6. 6. On the homogeneous cubic equation… 2 x  u   1  2  T1  2  T1 2 y  u  (  1  2  T1  2  T ) 2 z  u   1  2  T1  4  1T1 2 w  u  (  1  2  T1  4  1T1 ) 2 X  u  2  T1   1 2 Y  u  2  T1   1 Set5: 2 x  u  2 T1   1   2  T1 2 y  u  ( 2 T1   1   2  T1 ) 2 z  u  2 T1   1   4  1T1 2 w  u  ( 2 T1   1   4  1T1 ) 2 X  u  2 T1   1  2 Y  u  2 T1   1  2. CaseII: Choose  and  such that   is a perfect square, say, d 2 2 (5) is written as S  ( d T )  v 2.1 Approach6: The solution of (19) can be written as dT  a 2 2  b , S  2ab, v  a 2 b 2 2 (19) 2 (20) Considering (20), (4) & (2) and performing some algebra the integral solution of (1) is obtained as 2  B )  2 2 2 y  u  2d AB   d ( A  B )  2 2 2 z  u  2d AB   d ( A  B )   2 2 2 w  u  2d AB   d ( A  B )  2 2 2 X  u  d (A  B )   2 2 2 Y  u  d (A  B )  x  u  2d 2 AB   d (A 2 (21) Properties: 1. x ( 2 a , a )  y ( 2 a , a )  ( 4 d 2  3  d ) (T 6 , a  3T 4 , a  2 T5 , a )  0 2. 2 ( z ( 2 a , a )  w ( 2 a , a ) )  ( 4 d 2  3  d ) ( T1 0 , a  3 T 4 , a  2 T 5 , a )  0 2 3. X ( 2 a , a )  Y ( 2 a , a )  d ( 2 T1 2 , a  9 T 4 , a  2 T 2 0 , a ) 4. 6 ( x ( a , a )  y ( a , a )  z ( a , a )  w ( a , a )  X ( a , a )  Y ( a , a )  4 k ) is a nasty number 2 2n 2n 2 5. k [ X ( 2 , 2 )  d ( j 4 n  1  1)] is a cubic integer 2.2 Approach7: (19) can be written as v 2  (dT ) 2  S 2 (22) www.ijesi.org 6 | Page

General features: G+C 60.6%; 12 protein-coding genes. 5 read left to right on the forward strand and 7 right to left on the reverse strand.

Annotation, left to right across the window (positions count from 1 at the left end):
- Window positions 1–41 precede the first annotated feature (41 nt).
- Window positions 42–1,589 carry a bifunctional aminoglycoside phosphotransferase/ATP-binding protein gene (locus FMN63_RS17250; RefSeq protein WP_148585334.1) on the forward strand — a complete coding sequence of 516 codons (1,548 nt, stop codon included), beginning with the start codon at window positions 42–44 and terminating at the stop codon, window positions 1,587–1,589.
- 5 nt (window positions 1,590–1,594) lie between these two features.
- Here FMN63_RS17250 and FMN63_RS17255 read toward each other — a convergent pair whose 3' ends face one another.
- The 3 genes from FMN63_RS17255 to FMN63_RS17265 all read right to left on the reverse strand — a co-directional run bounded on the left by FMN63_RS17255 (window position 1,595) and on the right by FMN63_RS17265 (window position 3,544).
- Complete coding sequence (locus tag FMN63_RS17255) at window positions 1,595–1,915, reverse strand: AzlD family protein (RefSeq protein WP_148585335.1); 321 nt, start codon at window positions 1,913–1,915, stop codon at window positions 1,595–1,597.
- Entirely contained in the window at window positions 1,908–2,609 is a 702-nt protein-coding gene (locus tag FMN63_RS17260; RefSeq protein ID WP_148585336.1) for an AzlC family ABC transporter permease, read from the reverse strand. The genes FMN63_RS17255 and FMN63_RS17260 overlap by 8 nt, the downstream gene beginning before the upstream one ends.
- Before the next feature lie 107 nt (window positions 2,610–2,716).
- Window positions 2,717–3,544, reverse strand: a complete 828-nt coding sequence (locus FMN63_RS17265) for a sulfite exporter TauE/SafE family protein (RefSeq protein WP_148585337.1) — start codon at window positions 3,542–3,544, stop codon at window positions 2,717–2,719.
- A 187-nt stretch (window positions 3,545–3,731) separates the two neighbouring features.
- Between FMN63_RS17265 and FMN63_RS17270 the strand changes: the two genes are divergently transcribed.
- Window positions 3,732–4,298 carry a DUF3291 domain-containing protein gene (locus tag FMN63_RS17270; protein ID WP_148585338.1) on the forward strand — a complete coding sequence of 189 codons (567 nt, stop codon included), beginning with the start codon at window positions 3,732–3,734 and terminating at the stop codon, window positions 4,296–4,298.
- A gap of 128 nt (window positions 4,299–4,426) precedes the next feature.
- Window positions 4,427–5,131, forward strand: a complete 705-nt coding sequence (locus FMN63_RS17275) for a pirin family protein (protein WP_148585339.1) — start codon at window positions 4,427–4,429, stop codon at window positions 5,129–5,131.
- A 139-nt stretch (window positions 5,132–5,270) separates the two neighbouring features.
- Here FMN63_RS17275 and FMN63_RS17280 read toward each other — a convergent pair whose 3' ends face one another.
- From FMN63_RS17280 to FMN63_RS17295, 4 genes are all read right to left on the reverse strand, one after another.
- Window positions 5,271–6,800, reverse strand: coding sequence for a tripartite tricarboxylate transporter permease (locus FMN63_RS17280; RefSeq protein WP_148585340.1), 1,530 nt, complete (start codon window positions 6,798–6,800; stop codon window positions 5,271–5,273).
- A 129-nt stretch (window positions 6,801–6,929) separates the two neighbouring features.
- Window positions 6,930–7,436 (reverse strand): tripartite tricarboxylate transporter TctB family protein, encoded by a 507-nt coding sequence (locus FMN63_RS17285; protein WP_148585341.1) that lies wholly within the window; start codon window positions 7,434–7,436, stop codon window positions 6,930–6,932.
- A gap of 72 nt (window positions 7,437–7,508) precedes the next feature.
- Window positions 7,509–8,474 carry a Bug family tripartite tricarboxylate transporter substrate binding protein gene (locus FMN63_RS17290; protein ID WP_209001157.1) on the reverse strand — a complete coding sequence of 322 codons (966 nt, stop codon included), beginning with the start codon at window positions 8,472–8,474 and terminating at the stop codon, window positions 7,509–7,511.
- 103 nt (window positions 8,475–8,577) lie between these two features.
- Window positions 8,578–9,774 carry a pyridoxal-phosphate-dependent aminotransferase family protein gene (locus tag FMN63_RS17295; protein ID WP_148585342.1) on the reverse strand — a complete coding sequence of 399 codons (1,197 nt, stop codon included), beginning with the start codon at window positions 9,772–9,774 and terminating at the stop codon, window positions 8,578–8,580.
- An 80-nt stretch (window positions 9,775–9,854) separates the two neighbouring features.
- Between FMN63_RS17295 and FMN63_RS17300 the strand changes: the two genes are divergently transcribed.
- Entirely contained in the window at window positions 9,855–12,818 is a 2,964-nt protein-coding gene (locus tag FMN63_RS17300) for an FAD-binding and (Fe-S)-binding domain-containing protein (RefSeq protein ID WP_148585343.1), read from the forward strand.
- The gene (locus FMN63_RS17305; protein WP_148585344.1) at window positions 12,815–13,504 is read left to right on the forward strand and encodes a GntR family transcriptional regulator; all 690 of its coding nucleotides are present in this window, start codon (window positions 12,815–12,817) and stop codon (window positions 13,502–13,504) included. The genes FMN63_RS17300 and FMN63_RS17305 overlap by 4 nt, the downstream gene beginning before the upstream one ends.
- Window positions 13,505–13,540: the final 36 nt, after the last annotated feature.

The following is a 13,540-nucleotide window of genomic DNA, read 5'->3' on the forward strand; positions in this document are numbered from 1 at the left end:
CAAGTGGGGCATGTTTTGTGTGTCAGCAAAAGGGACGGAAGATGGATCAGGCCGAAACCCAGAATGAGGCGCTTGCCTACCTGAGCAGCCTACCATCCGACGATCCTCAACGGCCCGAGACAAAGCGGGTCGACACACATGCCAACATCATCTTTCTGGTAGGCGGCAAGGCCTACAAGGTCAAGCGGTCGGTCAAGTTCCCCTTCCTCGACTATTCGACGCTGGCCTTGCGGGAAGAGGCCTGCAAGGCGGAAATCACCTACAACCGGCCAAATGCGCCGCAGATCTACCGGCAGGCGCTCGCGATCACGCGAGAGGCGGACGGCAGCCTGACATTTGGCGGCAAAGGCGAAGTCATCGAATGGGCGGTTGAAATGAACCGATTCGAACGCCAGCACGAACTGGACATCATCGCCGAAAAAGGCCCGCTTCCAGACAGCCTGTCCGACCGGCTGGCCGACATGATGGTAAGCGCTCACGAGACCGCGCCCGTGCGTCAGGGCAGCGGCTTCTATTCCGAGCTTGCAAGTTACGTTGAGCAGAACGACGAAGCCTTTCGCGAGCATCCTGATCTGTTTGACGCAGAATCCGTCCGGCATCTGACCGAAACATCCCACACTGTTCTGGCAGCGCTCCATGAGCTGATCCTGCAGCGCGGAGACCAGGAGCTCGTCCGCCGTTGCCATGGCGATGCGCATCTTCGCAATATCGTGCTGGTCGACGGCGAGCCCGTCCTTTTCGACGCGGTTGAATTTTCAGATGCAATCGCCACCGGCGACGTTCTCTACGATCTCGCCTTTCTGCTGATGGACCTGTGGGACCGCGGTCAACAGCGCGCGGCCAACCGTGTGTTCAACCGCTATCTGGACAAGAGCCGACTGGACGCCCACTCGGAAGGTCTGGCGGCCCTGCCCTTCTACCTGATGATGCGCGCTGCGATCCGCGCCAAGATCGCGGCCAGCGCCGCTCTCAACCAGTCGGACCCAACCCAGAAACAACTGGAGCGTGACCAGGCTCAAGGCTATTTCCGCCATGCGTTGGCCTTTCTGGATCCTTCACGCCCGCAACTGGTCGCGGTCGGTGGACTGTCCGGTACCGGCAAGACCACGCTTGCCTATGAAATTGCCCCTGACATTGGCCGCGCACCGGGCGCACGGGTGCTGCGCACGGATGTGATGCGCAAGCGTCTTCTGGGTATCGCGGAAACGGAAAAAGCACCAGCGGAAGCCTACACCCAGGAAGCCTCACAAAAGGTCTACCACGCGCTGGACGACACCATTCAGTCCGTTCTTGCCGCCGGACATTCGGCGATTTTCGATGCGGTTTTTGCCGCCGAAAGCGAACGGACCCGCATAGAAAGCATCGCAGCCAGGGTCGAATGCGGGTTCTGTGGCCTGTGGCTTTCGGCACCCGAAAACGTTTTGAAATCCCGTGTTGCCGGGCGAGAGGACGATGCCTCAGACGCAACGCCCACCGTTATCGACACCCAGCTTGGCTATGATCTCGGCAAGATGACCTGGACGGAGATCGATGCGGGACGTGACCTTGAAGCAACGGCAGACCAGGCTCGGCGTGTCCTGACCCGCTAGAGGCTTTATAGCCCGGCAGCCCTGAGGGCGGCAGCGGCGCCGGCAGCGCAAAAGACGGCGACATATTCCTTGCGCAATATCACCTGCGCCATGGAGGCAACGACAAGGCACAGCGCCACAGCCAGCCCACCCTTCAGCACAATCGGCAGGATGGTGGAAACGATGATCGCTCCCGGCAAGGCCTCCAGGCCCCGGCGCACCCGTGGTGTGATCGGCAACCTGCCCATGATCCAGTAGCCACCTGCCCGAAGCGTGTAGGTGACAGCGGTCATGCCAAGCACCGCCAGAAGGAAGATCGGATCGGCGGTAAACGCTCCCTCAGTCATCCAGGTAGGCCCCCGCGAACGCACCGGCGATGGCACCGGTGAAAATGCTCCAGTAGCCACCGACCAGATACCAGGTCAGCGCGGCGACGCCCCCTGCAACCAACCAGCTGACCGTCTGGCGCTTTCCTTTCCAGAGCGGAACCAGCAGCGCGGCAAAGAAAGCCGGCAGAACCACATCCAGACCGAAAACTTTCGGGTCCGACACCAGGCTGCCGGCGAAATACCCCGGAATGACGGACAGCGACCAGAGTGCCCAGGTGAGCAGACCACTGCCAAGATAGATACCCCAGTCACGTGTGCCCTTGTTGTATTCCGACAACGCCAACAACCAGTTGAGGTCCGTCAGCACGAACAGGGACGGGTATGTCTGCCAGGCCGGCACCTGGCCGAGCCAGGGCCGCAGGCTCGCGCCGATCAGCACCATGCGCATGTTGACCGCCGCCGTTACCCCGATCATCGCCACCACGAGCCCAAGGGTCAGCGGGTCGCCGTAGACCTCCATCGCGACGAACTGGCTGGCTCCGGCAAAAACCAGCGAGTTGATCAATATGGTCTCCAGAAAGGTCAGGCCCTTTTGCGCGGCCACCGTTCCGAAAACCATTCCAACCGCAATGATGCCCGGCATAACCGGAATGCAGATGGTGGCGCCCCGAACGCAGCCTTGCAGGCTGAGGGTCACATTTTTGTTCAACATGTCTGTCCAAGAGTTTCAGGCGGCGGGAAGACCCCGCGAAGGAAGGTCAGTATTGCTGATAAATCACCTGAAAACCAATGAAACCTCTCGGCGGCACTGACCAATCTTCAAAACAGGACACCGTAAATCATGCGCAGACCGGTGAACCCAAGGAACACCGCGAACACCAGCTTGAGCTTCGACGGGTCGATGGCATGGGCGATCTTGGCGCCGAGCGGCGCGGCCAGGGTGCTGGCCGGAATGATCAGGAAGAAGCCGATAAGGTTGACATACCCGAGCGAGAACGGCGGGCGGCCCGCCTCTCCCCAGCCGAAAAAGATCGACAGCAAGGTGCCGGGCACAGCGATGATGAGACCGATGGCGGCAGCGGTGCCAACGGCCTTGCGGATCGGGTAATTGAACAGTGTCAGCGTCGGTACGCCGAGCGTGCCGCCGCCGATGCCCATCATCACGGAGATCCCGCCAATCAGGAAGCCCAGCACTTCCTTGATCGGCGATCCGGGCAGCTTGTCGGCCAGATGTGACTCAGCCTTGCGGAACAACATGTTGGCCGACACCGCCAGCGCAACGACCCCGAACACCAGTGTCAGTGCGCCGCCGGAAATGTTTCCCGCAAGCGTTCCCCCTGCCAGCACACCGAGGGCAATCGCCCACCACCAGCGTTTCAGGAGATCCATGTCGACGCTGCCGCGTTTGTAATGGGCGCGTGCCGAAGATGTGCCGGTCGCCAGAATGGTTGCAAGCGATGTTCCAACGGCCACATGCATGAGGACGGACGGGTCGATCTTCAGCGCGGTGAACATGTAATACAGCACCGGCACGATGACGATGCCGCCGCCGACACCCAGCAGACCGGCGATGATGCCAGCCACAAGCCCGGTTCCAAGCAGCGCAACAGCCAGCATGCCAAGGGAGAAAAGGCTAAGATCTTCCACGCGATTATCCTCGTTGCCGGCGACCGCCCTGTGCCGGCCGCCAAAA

7. 7. On the homogeneous cubic equation… Writing (22) as a set of double equations as v  d T  1, v  d T  S 2 and Solving, the corresponding values of v , S a n d T are given by 2 2 v  2 S1 d 2  2 S 1 d  1, T   ( 2 S 1 d  2 S 1 ), S  2 S 1 d  1 In view of (4) and (2), the corresponding solutions to (1) are represented as 2 x  u  2 S1d  1   ( 2 S1 d  2 S1 ) 2 y  u  2 S1d  1   ( 2 S1 d  2 S1 ) 2 z  u  2 S1d  1   ( 2 S1 d  2 S1 ) 2 w  u  2 S1d  1   ( 2 S1 d  2 S1 ) 2 2 X  u  2 S1 d 2 2 Y  u  2 S1 d  2 S1d  1  2 S1d  1 Properties: 1. x ( a )  y ( a )  (    ) [ d ( 6 F 4 , a , 5  3 C Pa , 6  T 2 2 4,a 2 )  3T 4 , a  T8 , a ] 5 2. X ( a )  2 d ( 6 Pa  C Pa , 6 )  2 d ( 2 T 3 , a  T 4 , a )  k  1 2.3 Approach8: (19) can be rewritten as 2 S 2  (dT ) 2 (23) Writing (23) as a set of double equations in 3 different ways as shown below v 2 2 2 2 Set1: v  S  T , v  S  d Set2: v  S  d , v  S  T 2 Set3: v  S  d T , v  S  d Solving each of the above sets, the corresponding values of v , S a n d T are given by Set1: v  2 ( f 2  e )  2 ( f  e )  1, S  2 ( e Set2: v  2 ( f 2  e ), S  2 ( f 2 Set3: v  ( T 2 2  1) f , S  ( T 2 2 2  f 2 )  2 ( e  f ), T  2 e  1 2  e ), T  2 e  1) f In view of (4) and (2), the corresponding solutions to (1) are represented as shown below: Set1: x  u  2 (e 2  f 2 )  2 ( e  f )   ( 2 e  1) y  u  2 (e 2  f 2 )  2 ( e  f )   ( 2 e  1) z  u  2 (e 2  f 2 )  2 ( e  f )   ( 2 e  1) 2  f 2 )  2 ( e  f )   ( 2 e  1) w  u  2 (e X  u  2( f Y  u  2( f 2 2 2  e )  2( f  e)  1 2  e )  2( f  e)  1 Set2: www.ijesi.org 7 | Page